We’ve all heard of outsourcing and offshoring: it’s time to talk about nearshoring. It can be a great tool for employers trying to find the right talent in today’s topsy-turvey economic times.
The demand for tech talent, particularly for software developers, continues to be a pain point for tech companies. There are simply not enough skilled engineers for the sheer number of positions available. While certain big names (think Amazon and Microsoft) are large enough to continue to draw talent with their known reputations and ability to offer top compensation packages and career growth, for the majority of employers, the struggle is real. While the pandemic brought the mixed bag of accelerating remote work and virtual teams, it also brought another solution into focus: nearshoring.
Most people are familiar with outsourcing, and the follow-up of “offshoring”, where companies sought to gain access to talent markets in other parts of the world where costs were lower. The offshoring of customer service centers to places like India or the Philippines has long been a common route. However, in software development, among other roles, the disadvantages of offshoring often outweighed the advantages. Prime among them: the time difference between the offshore contractors or employees and the home office. Usually this means there is a lag between communications, often around 24 hours. So it can slow down the process. This is less than ideal when writing a report, but a killer if you’re doing agile software development.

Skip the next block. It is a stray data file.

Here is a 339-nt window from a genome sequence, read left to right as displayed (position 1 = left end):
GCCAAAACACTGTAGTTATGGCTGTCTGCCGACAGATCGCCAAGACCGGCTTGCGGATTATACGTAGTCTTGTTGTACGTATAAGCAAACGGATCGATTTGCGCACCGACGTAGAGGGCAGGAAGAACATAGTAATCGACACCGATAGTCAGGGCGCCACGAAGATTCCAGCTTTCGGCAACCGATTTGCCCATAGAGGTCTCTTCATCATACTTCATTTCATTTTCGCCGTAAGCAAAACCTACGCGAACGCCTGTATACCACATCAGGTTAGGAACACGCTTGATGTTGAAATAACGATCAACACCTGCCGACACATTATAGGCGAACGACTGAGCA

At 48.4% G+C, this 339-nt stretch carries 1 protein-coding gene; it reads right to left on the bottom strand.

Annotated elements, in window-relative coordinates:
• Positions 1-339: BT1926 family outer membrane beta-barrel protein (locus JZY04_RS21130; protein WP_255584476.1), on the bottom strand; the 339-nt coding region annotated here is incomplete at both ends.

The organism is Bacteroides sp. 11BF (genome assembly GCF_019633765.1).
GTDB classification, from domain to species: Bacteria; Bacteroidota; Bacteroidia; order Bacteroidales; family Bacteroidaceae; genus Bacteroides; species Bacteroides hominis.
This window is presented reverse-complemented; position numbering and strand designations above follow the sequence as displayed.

Agile development requires rapid iterations. It is a highly collaborative process, focusing on continuous improvement and flexible responses to changes in requirements. Having some of a dev team on the other side of the world, hours away from responding just doesn’t work. (For some methods, like the “waterfall” approach, where projects are divided into phases, offshoring can work fine.)
With these concerns in mind, nearshoring, or sourcing teams in the same or similar time zones, can make a lot of sense. There are large talent markets in Canada, Mexico, and Central and South America that our clients can tap into and get a huge amount done, all in one time zone. It’s one of the reasons TalentReach has a long term partnership with nearshore groups so we can access this talent for our clients.
The other huge advantage, besides just being able to fill these in-demand positions, is cost. Small scrappy startups who need to quickly build a large team, but don’t have the same access to financial resources that a gigantic company might have, can use nearshore resources to quickly scale up and accelerate into profitability. It’s a great way to build the next tech while being on a limited budget.
The war for talent – particularly software engineers – isn’t going away. There is currently a lot of “churn” in the market for these engineers, and lots of movement. Right now, we’re watching savvy employers snap up talent from small startups who may have grown too fast or are reducing their team sizes as cost-cutting measures. There still aren’t enough talented tech employees to go around. In that case, nearshoring is just one of the tools in our toolkit to get our clients the people they need to get them where they want to go.